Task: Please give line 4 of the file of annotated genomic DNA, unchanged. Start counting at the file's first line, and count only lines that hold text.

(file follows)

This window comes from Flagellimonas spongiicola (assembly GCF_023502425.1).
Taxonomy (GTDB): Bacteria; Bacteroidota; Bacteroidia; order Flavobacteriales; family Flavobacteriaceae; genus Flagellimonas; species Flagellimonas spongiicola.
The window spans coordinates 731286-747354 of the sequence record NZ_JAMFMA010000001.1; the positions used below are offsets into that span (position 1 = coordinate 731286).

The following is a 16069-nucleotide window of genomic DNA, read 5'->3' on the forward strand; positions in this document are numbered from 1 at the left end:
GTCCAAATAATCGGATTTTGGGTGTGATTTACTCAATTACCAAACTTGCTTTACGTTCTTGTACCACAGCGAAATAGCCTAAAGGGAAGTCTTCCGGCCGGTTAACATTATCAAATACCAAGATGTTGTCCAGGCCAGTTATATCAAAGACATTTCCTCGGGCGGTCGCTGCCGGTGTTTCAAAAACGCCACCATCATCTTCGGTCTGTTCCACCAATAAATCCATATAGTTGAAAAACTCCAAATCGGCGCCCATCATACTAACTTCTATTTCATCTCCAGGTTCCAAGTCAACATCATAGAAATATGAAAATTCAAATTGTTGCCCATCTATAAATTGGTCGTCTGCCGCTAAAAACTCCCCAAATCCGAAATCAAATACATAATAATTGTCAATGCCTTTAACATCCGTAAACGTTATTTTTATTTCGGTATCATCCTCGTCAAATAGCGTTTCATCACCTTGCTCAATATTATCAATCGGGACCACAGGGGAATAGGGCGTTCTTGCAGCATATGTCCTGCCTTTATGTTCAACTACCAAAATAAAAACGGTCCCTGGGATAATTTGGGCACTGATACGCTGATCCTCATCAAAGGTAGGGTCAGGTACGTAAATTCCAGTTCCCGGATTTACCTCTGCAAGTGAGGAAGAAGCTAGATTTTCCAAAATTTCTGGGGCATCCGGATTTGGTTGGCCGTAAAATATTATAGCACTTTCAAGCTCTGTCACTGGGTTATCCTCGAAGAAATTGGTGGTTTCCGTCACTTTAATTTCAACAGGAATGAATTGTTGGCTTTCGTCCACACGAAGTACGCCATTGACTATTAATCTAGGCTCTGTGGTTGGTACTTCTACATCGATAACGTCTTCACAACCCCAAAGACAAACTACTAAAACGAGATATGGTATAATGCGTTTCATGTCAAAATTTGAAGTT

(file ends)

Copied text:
The following is a 16069-nucleotide window of genomic DNA, read 5'->3' on the forward strand; positions in this document are numbered from 1 at the left end: